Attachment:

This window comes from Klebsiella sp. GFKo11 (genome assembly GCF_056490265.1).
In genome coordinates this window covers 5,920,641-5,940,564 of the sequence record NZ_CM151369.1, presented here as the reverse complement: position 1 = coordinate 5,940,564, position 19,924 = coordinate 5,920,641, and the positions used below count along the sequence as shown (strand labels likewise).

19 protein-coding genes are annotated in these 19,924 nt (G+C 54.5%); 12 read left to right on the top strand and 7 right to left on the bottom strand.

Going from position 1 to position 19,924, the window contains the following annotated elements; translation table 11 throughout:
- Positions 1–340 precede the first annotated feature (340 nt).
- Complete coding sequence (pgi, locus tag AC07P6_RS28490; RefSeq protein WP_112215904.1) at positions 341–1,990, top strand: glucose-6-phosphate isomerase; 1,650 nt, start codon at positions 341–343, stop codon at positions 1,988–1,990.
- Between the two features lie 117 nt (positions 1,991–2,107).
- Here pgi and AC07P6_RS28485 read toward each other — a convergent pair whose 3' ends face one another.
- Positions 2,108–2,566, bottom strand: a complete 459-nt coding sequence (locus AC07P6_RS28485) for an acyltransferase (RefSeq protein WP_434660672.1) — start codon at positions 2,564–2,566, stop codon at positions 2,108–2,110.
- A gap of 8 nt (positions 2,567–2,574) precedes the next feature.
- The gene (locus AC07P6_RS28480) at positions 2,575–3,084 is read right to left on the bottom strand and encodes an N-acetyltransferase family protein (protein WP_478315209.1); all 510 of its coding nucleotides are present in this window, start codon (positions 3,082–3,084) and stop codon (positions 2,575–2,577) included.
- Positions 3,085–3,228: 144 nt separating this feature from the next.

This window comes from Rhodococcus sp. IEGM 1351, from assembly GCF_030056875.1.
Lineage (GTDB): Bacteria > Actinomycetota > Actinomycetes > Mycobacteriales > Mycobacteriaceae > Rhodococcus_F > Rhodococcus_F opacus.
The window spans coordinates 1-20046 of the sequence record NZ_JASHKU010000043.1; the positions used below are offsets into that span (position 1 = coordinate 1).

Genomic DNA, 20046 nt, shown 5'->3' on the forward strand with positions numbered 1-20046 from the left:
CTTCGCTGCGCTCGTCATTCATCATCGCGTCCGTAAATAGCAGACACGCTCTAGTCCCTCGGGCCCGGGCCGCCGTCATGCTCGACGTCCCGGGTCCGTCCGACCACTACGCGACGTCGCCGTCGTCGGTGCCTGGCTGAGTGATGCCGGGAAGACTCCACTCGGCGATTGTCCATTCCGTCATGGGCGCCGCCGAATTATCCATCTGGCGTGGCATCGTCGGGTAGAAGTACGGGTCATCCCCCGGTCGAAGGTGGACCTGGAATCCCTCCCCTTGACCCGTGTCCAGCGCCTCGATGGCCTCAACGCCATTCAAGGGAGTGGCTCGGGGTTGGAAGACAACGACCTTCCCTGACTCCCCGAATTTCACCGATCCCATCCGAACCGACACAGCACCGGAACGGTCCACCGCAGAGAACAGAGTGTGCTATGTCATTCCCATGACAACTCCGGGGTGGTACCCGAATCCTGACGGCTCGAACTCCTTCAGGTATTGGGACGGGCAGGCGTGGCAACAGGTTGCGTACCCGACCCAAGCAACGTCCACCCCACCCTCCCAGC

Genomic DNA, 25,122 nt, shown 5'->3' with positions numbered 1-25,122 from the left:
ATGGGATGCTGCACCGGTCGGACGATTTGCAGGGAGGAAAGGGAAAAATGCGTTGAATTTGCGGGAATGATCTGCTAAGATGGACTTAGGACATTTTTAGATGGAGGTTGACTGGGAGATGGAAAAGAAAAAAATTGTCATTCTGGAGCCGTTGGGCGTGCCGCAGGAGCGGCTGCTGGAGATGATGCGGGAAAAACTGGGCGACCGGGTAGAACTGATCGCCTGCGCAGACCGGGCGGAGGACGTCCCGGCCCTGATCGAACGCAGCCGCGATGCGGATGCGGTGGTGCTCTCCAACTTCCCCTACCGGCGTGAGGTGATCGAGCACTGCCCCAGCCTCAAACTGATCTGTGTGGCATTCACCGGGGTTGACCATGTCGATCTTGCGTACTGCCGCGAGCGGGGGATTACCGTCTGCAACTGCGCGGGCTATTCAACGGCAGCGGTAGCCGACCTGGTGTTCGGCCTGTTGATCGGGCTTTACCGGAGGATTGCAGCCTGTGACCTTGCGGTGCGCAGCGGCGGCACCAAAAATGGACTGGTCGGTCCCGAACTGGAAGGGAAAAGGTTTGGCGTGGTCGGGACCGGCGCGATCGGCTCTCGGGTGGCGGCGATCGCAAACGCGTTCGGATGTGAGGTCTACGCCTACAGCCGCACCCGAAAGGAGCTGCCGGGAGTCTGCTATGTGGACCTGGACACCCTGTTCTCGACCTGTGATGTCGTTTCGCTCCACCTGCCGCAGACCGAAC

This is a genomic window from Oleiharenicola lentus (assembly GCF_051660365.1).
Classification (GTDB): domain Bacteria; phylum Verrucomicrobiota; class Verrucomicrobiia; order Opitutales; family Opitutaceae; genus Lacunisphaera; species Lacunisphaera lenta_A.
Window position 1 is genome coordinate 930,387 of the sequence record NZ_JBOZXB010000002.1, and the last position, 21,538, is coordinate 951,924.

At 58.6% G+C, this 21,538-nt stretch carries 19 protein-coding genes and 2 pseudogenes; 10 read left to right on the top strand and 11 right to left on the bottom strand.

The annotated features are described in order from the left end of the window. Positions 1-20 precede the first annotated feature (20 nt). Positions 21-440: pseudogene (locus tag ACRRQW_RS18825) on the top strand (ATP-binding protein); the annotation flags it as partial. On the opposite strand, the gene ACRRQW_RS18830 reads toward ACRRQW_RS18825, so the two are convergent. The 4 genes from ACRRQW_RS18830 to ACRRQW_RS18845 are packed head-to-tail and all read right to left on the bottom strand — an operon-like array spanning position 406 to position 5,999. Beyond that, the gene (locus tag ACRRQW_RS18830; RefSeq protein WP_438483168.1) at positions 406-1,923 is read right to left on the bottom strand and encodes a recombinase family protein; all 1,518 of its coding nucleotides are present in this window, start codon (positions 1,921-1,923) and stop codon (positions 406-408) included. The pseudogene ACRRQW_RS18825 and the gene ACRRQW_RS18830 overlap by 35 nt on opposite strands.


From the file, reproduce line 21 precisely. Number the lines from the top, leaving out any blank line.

Classification (GTDB): domain Bacteria; phylum Verrucomicrobiota; class Verrucomicrobiia; order Opitutales; family Opitutaceae; genus Lacunisphaera; species Lacunisphaera lenta_A.